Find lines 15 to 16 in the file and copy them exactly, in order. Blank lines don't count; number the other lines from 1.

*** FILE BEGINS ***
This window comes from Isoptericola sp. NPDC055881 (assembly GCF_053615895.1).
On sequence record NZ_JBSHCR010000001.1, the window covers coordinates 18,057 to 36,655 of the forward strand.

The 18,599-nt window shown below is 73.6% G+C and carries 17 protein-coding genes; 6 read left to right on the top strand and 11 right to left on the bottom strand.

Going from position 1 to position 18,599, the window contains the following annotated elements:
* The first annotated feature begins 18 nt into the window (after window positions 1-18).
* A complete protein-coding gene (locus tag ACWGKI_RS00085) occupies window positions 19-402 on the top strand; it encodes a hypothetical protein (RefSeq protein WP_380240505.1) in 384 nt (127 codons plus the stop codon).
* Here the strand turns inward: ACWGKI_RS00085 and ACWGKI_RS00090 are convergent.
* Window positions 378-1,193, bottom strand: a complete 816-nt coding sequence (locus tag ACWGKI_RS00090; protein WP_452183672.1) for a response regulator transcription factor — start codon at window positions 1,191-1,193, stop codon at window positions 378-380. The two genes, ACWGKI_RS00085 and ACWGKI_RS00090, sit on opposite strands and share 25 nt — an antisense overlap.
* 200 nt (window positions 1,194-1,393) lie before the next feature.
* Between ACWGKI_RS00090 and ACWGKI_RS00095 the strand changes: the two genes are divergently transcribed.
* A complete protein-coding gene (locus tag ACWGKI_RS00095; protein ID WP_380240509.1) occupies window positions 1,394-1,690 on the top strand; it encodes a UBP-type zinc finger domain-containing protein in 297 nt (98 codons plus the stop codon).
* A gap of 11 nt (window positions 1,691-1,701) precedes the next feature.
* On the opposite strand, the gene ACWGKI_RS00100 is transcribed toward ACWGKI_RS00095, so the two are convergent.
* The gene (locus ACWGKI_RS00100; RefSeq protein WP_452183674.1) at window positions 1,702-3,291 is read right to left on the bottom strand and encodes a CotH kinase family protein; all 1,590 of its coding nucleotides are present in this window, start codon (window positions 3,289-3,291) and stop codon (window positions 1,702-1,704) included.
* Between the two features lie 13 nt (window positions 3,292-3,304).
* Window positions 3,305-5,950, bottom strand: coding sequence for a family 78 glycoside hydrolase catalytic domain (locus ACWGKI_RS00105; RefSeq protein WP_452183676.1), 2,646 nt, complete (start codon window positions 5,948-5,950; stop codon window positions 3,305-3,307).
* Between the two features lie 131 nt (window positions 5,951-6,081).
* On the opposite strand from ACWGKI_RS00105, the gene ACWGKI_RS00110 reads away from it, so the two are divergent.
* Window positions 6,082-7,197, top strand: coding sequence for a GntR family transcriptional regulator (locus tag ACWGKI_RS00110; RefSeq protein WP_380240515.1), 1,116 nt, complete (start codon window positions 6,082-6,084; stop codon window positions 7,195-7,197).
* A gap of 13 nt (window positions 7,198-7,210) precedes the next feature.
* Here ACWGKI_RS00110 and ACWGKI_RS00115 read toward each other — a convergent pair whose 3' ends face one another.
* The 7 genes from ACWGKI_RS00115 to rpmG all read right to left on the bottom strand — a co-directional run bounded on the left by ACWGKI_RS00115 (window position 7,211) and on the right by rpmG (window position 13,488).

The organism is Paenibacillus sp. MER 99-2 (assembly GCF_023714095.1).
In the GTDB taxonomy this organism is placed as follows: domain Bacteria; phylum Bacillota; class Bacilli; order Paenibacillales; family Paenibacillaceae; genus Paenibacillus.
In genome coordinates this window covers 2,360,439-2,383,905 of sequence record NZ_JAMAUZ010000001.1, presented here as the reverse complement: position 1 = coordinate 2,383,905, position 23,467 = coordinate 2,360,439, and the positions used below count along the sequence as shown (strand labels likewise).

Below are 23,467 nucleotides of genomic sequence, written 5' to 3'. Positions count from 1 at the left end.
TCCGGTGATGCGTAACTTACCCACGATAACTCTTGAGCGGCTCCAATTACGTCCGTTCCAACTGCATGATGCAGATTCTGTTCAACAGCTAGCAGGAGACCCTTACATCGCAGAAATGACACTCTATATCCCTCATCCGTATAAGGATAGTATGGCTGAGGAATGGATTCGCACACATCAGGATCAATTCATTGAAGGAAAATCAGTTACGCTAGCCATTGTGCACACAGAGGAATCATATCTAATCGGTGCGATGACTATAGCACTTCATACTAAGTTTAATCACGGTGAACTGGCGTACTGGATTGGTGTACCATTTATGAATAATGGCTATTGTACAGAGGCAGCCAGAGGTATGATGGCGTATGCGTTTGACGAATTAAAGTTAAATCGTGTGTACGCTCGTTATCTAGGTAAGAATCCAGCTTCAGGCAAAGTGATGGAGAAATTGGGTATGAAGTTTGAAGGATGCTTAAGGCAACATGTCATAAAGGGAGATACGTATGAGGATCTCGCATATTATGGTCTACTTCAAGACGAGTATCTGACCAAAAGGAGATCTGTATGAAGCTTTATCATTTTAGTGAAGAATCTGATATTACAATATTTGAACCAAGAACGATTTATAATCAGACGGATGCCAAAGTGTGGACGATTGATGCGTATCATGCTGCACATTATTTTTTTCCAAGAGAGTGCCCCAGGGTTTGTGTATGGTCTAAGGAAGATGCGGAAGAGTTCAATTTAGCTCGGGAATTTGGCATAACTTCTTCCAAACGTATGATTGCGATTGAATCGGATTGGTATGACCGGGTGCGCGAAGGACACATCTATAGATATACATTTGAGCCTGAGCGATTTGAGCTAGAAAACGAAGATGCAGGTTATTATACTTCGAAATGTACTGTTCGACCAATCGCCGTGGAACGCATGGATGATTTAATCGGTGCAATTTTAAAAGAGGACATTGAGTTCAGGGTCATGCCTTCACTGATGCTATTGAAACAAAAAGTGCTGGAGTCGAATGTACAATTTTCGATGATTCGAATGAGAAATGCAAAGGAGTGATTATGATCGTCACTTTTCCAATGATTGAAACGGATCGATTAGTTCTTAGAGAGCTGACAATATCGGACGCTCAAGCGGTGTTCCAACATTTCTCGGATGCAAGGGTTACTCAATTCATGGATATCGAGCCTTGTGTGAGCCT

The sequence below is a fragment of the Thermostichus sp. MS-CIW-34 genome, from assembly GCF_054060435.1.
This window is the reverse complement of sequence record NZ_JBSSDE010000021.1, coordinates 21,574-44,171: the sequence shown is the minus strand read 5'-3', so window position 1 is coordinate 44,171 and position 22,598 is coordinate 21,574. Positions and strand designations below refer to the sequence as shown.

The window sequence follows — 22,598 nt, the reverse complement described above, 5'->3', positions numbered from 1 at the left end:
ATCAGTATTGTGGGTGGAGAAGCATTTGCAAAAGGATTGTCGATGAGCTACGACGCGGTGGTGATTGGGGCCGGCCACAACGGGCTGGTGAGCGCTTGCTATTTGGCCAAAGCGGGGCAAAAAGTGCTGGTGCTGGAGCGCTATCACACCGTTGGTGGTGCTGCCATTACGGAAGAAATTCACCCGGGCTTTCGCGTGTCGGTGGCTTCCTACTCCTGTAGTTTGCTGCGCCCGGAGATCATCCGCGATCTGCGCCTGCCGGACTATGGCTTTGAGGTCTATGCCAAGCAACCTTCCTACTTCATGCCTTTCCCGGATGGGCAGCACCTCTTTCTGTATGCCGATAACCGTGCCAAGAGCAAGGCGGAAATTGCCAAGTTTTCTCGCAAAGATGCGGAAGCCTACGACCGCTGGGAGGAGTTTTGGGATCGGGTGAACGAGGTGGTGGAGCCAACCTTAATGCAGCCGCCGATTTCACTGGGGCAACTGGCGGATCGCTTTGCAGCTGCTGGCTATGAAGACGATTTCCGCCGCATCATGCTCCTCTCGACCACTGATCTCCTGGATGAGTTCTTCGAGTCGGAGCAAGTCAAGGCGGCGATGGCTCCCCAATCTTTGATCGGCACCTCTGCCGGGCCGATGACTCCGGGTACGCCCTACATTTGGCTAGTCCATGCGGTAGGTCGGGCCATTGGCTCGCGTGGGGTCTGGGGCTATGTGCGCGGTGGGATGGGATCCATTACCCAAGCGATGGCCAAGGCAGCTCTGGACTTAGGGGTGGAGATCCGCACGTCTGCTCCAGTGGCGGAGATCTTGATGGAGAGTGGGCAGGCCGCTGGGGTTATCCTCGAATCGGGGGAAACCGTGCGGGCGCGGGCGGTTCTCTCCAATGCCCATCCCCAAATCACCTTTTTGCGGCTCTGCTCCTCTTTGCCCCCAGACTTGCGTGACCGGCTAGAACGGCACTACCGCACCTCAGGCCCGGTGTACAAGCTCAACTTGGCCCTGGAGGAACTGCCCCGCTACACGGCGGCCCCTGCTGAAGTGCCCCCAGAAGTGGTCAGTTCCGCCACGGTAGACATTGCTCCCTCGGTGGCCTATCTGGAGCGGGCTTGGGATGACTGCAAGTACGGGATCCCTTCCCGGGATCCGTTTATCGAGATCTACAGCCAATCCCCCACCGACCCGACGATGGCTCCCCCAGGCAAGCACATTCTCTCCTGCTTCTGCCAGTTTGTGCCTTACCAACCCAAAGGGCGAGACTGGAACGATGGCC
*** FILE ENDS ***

* Between the two features lie 13 nt (window positions 3,292-3,304).
* Window positions 3,305-5,950, bottom strand: coding sequence for a family 78 glycoside hydrolase catalytic domain (locus ACWGKI_RS00105; RefSeq protein WP_452183676.1), 2,646 nt, complete (start codon window positions 5,948-5,950; stop codon window positions 3,305-3,307).